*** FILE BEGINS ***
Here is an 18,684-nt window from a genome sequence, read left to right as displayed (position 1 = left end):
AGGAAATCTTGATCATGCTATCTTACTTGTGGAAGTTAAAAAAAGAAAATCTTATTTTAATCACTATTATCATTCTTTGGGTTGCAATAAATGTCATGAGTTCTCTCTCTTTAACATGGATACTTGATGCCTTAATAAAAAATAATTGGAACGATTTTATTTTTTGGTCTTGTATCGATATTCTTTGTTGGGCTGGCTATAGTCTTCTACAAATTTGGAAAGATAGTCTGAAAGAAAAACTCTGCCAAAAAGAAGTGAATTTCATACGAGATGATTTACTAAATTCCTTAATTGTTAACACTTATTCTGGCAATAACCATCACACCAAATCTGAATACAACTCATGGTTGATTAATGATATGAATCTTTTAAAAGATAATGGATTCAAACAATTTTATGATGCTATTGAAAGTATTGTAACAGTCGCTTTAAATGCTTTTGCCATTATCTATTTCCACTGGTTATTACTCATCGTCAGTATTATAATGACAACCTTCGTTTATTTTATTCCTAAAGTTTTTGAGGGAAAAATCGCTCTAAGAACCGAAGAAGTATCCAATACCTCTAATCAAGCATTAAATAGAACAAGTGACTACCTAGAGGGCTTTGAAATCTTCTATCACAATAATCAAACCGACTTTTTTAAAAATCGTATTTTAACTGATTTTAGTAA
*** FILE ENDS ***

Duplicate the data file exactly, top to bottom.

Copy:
Here is an 18,684-nt window from a genome sequence, read left to right as displayed (position 1 = left end):
AGGAAATCTTGATCATGCTATCTTACTTGTGGAAGTTAAAAAAAGAAAATCTTATTTTAATCACTATTATCATTCTTTGGGTTGCAATAAATGTCATGAGTTCTCTCTCTTTAACATGGATACTTGATGCCTTAATAAAAAATAATTGGAACGATTTTATTTTTTGGTCTTGTATCGATATTCTTTGTTGGGCTGGCTATAGTCTTCTACAAATTTGGAAAGATAGTCTGAAAGAAAAACTCTGCCAAAAAGAAGTGAATTTCATACGAGATGATTTACTAAATTCCTTAATTGTTAACACTTATTCTGGCAATAACCATCACACCAAATCTGAATACAACTCATGGTTGATTAATGATATGAATCTTTTAAAAGATAATGGATTCAAACAATTTTATGATGCTATTGAAAGTATTGTAACAGTCGCTTTAAATGCTTTTGCCATTATCTATTTCCACTGGTTATTACTCATCGTCAGTATTATAATGACAACCTTCGTTTATTTTATTCCTAAAGTTTTTGAGGGAAAAATCGCTCTAAGAACCGAAGAAGTATCCAATACCTCTAATCAAGCATTAAATAGAACAAGTGACTACCTAGAGGGCTTTGAAATCTTCTATCACAATAATCAAACCGACTTTTTTAAAAATCGTATTTTAACTGATTTTAGTAA